The Secret Life of Introns
Tracy Johnson, Ph.D.
Dean, Life Sciences; Keith and Cecilia Terasaki Presidential Endowed Chair in the Life Sciences; HHMI Professor
University of California, Los Angeles
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Tracy Johnson is the Maria Rowena Ross Chair of Cell Biology and Biochemistry. Dr. Johnson moved from UC San Diego to UCLA in 2013 to join the faculty in Molecular, Cell, and Developmental Biology. She earned her B.A. in Biochemistry and Cell Biology from UCSD, her Ph.D. in Biochemistry and Molecular Biology from UC Berkeley, and was a Jane Coffin Childs postdoctoral fellow at the California Institute of Technology (Caltech) where she studied the mechanisms of RNA splicing with John Abelson. Dr. Johnsons research is focused on the mechanisms of eukaryotic RNA processing, particularly pre-messenger RNA splicing. Her lab has most recently been interested in the coordination of these reactions with RNA synthesis and chromatin modification. Dr. Johnson is the recipient of the Presidential Early Career Award for Scientists and Engineers (PECASE) and serves on a number of scientific boards and federal Grant Review panels. In 2013, she received the UCSD Chancellors Associates Award for Excellence in Undergraduate Teaching and in 2013 was selected as one of the Top 20 Women Professors in California. In 2014, Dr. Johnson was named a Howard Hughes Medical Institute Professor. As one of 15 leading scientist-educators, the distinction recognizes leadership in research and education, and provides $1 million over five years to create innovative activities that integrate research with undergraduate education.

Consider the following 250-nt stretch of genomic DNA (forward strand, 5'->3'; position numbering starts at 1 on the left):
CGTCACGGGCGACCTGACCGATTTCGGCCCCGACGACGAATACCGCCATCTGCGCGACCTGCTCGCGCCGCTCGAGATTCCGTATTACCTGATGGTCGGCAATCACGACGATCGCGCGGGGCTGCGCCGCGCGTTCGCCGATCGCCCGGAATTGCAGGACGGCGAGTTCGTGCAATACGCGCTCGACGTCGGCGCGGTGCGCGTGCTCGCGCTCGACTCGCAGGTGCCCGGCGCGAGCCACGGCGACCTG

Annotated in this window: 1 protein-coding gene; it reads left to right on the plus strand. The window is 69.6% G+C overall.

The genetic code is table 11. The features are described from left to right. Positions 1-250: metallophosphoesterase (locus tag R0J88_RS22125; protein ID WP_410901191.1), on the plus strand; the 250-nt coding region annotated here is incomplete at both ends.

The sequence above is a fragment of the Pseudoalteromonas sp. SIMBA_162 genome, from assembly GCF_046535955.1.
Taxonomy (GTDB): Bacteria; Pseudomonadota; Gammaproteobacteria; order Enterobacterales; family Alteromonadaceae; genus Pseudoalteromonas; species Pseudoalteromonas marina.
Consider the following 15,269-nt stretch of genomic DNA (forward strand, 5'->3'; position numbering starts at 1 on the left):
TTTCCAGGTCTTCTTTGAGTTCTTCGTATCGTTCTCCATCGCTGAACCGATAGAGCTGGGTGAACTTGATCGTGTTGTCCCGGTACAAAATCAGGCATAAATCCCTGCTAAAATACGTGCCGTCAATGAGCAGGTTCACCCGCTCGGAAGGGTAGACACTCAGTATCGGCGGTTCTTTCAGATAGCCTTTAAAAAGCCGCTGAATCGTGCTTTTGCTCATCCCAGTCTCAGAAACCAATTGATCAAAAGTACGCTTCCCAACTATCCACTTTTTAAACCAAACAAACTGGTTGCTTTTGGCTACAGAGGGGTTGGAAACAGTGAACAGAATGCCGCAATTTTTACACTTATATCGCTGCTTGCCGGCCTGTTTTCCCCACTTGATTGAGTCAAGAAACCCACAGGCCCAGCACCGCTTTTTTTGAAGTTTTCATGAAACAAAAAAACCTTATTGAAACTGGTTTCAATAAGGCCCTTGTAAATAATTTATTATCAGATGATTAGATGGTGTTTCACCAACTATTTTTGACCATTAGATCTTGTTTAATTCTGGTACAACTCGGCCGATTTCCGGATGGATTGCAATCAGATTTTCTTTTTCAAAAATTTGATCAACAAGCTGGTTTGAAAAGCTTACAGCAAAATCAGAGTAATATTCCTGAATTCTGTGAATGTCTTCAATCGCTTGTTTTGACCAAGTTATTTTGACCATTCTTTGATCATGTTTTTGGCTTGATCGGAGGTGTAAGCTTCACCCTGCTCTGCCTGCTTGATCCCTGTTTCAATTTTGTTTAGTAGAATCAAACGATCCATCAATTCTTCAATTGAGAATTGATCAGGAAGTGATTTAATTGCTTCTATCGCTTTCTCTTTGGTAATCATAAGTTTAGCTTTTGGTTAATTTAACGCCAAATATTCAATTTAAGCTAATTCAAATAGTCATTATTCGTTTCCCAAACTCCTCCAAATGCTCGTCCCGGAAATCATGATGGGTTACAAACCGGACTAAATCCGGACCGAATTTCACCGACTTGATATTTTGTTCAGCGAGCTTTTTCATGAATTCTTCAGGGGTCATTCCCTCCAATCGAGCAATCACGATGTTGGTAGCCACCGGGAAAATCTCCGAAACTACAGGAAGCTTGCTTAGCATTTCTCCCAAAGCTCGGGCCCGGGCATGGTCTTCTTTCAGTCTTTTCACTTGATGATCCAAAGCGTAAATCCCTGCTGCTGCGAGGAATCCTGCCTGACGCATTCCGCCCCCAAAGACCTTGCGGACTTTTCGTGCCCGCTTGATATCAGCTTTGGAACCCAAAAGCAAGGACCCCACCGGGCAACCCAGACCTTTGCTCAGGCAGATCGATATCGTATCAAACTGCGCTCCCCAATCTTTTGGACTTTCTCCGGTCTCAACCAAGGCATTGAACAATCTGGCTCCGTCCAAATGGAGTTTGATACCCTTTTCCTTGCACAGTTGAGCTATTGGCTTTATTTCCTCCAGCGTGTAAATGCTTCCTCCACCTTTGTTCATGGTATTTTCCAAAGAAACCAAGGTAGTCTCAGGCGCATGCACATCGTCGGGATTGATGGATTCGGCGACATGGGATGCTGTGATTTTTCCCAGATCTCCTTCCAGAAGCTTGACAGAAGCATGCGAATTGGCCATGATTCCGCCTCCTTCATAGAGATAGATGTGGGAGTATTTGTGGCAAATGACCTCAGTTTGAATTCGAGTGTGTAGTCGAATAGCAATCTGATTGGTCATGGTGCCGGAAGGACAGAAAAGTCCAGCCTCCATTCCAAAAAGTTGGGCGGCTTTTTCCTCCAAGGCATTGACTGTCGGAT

Regulation of gene expression is crucial for every function carried out by the cell, from cell growth and proliferation to the ability of the cell to respond to its ever-changing environment. Hence, understanding cellular function and dysfunction is dependent upon deciphering these gene regulatory mechanisms. This is particularly challenging in the case of eukaryotic genes, which are often interrupted by long stretches of noncoding sequences (introns). These are removed from the newly synthesized RNA, and the remaining sequences (exons) are ligated together to form a mature messenger RNA. This process, pre-messenger RNA splicing, is carried out by the spliceosome made up of 5 small nuclear RNAs and over 100 proteins. The spliceosome undergoes dynamic and coordinated rearrangements in order to recognize splicing signals in the RNA and catalyze the splicing reaction. Remarkably, the spliceosome assembles onto the pre-mRNA co-transcriptionally, while the RNA polymerase is actively engaged with the chromatin template. This close spatial and temporal proximity of splicing and transcription raise the intriguing possibility that assembly of the spliceosome onto pre-mRNA may be influenced by transcription, and/or the state of the chromatin and vice versa; splicing may influence transcription and chromatin modification. The goal of our research is to decipher the workings of this elegant ribonucleoprotein machine. Moreover, we seek to understand how regulation of RNA splicing and other RNA processing reactions allows the cell to respond to its environment.
* To appreciate the unexpected roles that sequences within retained introns play in gene regulation
* To understanding why excess intron accumulation is toxic to the cell.
This page was last updated on Tuesday, September 27, 2022